Sometimes on this great adventure of mine, I think I’ve seen it all. Well, not truly “all”. No one can. But so many places seem like other places, especially when it comes to shopping centers or suburban neighborhoods. Often one tree-lined road looks like another, or a body of water seems like . . . oh, let me think . . . like a body of water. I worry that I am becoming jaded, and then one day I turn a corner and fall into a perpetual state of awe.

In this particular case, I crossed the iron bridge at Sturgeon Bay and entered what seemed a fairy tale setting. A wonderland. It’s as if the entire peninsula of Door County, the thumb of Wisconsin, knew I was coming and polished everything to a brilliant gleam. Colors seem sharper here, as if every scene has been photo-enhanced to an unreal gloss. I passed a flower box of blooming tulips and narcissus, and had to touch the flowers to make sure they were real. The green of the trees, the grass, the fields look newly air-brushed. The waters of the bays and lakes are an astonishing mix of vibrant blue and teal.

My host has very graciously driven me around the peninsula to show me the sights — and oh, what sights there are! Fabulous jewel-like waters. Forest floors painted white with trillium. Marsh marigolds brightening broody marshes. Farms that look as if they belong in a children’s story book.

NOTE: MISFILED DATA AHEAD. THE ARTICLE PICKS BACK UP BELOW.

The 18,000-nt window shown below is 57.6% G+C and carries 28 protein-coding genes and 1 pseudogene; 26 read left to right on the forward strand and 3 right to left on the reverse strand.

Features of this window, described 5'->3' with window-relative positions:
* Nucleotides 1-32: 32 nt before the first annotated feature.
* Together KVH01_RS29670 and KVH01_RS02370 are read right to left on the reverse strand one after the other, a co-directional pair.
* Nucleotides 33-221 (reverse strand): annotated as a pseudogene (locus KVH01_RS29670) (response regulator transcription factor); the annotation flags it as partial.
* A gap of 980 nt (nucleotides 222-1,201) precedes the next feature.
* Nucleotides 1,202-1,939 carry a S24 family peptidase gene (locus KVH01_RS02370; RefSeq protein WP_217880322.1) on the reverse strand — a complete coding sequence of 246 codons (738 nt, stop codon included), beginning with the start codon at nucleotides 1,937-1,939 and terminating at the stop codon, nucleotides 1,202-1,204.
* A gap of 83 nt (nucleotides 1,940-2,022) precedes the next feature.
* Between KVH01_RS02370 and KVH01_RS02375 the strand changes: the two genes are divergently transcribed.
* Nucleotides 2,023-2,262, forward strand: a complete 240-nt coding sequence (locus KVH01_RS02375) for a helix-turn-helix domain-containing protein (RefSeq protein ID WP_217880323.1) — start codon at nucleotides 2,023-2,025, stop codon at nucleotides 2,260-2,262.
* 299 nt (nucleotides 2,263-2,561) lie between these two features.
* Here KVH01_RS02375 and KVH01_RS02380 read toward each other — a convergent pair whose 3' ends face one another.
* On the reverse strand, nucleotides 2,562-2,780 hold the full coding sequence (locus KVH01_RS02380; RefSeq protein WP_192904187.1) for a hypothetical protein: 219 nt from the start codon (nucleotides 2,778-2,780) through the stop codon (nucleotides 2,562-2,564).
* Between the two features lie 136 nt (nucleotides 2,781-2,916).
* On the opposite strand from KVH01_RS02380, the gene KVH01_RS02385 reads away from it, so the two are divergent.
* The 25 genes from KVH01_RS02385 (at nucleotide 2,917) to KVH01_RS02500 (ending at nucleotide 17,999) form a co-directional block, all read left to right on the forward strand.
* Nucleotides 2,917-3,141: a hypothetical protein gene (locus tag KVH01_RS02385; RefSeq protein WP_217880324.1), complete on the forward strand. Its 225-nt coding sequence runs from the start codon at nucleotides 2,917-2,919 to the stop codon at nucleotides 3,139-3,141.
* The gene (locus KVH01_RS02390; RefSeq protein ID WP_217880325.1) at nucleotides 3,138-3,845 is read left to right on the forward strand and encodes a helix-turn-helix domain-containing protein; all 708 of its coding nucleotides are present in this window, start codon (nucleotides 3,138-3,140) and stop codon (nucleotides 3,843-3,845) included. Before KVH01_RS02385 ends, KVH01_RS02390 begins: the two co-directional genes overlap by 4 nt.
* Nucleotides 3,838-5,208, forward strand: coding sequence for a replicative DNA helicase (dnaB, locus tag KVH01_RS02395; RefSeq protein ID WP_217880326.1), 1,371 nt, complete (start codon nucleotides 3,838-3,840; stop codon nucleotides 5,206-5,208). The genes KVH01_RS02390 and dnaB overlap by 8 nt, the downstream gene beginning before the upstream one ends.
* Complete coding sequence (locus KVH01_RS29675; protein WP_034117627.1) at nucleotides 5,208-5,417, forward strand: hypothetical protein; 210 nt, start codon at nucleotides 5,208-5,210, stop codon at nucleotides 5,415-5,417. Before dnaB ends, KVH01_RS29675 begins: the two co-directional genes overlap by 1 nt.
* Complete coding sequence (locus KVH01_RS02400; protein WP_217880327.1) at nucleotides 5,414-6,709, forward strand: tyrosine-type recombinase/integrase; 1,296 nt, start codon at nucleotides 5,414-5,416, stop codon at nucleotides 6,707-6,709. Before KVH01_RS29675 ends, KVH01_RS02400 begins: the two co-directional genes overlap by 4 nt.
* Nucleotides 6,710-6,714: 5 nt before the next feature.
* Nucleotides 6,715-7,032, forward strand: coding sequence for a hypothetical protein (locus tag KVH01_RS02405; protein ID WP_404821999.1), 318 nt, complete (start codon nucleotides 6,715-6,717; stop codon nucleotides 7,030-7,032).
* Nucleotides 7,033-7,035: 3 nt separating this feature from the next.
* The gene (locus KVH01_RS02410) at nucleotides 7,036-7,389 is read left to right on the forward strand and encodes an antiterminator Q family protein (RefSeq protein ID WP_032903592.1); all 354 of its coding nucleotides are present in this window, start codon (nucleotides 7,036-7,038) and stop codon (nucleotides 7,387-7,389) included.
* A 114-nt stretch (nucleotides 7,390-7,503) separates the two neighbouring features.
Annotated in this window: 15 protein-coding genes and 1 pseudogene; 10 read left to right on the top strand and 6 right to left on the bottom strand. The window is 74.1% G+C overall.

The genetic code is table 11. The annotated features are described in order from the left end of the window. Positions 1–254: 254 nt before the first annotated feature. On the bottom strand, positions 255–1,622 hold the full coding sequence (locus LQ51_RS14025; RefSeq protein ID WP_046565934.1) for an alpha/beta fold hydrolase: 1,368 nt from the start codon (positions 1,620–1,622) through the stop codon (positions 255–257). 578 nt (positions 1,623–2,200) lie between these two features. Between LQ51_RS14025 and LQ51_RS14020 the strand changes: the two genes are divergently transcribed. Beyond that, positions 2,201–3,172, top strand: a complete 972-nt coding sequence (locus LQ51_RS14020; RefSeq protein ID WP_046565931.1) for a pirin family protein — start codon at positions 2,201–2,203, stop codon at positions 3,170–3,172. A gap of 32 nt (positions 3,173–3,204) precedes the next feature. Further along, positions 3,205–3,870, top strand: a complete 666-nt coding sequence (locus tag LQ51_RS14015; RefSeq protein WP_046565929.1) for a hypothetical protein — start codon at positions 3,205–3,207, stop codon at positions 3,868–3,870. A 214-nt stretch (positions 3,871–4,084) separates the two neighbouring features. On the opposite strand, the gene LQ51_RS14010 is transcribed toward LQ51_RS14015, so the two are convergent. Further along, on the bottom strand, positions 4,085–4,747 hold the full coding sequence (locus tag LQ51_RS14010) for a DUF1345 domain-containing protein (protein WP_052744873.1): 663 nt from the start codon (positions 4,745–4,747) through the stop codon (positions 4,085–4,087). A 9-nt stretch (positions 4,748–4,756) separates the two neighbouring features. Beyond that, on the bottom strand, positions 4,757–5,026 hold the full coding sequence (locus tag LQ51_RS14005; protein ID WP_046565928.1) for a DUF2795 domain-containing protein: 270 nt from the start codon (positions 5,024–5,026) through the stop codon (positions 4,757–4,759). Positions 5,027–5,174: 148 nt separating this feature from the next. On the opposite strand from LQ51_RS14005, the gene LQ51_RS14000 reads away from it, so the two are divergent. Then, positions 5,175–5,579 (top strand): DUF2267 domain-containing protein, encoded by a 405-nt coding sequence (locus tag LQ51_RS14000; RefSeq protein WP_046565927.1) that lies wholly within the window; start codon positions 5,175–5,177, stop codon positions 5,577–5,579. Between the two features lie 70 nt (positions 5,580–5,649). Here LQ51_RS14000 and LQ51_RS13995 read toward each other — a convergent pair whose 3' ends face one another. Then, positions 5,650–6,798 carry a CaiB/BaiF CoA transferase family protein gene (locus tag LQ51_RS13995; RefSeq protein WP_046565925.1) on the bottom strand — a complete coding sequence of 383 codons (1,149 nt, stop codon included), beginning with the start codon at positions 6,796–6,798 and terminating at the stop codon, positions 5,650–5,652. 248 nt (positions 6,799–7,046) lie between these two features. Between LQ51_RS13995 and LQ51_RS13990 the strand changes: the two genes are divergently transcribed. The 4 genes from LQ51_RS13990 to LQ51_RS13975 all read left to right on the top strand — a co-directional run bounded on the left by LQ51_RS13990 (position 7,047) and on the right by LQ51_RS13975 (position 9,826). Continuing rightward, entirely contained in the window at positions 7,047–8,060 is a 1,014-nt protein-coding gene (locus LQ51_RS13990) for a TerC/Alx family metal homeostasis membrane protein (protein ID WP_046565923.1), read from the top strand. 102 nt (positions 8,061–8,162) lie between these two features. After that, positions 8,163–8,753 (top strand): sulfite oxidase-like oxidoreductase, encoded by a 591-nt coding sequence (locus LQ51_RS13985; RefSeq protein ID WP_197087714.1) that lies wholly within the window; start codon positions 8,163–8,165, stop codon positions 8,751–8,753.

Even the shipbuilding plant on the bay looks more mythic than monstrous.

Adding to this sense of having entered a wonderland, we had beef wellington at an English inn that looked like something out of a fairy tale.

As a writer and lover of words, I should be able to come up with a better exclamation than “wow,” if for no other reason than to keep from boring my host, but the truth is, this place has wowed me.

Just . . .wow.

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(Pat Bertram is the author of the suspense novels Light Bringer, More Deaths Than One, A Spark of Heavenly Fire, and Daughter Am I. Bertram is also the author of Grief: The Great Yearning, “an exquisite book, wrenching to read, and at the same time full of profound truths.”)

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My Ongoing Cultural Festival

Stevens Point in Wisconsin has a cultural festival every year, and it just so happened to fall on a weekend I was there, so I decided to attend. I wasn’t particularly interested in going to the festival — I never quite know what to do once I get to such events — but I figured it would give me something to blog about. (Would you be surprised and appalled to know that I often do things simply for the sake of a blog post? But hey . . . it gets me there, doesn’t it?)